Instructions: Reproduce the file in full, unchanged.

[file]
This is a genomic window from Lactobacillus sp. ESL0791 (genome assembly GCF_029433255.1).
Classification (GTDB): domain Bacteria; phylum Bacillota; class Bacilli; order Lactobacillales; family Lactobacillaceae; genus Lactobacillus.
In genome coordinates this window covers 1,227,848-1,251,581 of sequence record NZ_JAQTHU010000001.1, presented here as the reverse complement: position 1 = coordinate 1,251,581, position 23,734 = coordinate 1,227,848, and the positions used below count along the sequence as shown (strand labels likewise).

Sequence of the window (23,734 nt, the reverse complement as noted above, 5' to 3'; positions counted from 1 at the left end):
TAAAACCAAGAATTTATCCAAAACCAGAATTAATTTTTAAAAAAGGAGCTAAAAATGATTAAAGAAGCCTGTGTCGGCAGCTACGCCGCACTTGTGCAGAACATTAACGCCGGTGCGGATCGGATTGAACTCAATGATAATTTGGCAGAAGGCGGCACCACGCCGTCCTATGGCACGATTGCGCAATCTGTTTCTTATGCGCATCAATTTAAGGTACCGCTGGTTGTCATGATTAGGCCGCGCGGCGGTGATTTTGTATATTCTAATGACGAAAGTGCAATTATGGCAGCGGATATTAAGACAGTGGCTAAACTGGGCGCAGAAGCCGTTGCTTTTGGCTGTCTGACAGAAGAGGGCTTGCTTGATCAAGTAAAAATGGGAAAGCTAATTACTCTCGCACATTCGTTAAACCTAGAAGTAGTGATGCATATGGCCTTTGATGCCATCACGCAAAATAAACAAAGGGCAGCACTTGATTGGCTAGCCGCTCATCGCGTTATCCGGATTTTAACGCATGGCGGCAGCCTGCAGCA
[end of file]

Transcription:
This is a genomic window from Lactobacillus sp. ESL0791 (genome assembly GCF_029433255.1).
Classification (GTDB): domain Bacteria; phylum Bacillota; class Bacilli; order Lactobacillales; family Lactobacillaceae; genus Lactobacillus.
In genome coordinates this window covers 1,227,848-1,251,581 of sequence record NZ_JAQTHU010000001.1, presented here as the reverse complement: position 1 = coordinate 1,251,581, position 23,734 = coordinate 1,227,848, and the positions used below count along the sequence as shown (strand labels likewise).

Sequence of the window (23,734 nt, the reverse complement as noted above, 5' to 3'; positions counted from 1 at the left end):
TAAAACCAAGAATTTATCCAAAACCAGAATTAATTTTTAAAAAAGGAGCTAAAAATGATTAAAGAAGCCTGTGTCGGCAGCTACGCCGCACTTGTGCAGAACATTAACGCCGGTGCGGATCGGATTGAACTCAATGATAATTTGGCAGAAGGCGGCACCACGCCGTCCTATGGCACGATTGCGCAATCTGTTTCTTATGCGCATCAATTTAAGGTACCGCTGGTTGTCATGATTAGGCCGCGCGGCGGTGATTTTGTATATTCTAATGACGAAAGTGCAATTATGGCAGCGGATATTAAGACAGTGGCTAAACTGGGCGCAGAAGCCGTTGCTTTTGGCTGTCTGACAGAAGAGGGCTTGCTTGATCAAGTAAAAATGGGAAAGCTAATTACTCTCGCACATTCGTTAAACCTAGAAGTAGTGATGCATATGGCCTTTGATGCCATCACGCAAAATAAACAAAGGGCAGCACTTGATTGGCTAGCCGCTCATCGCGTTATCCGGATTTTAACGCATGGCGGCAGCCTGCAGCA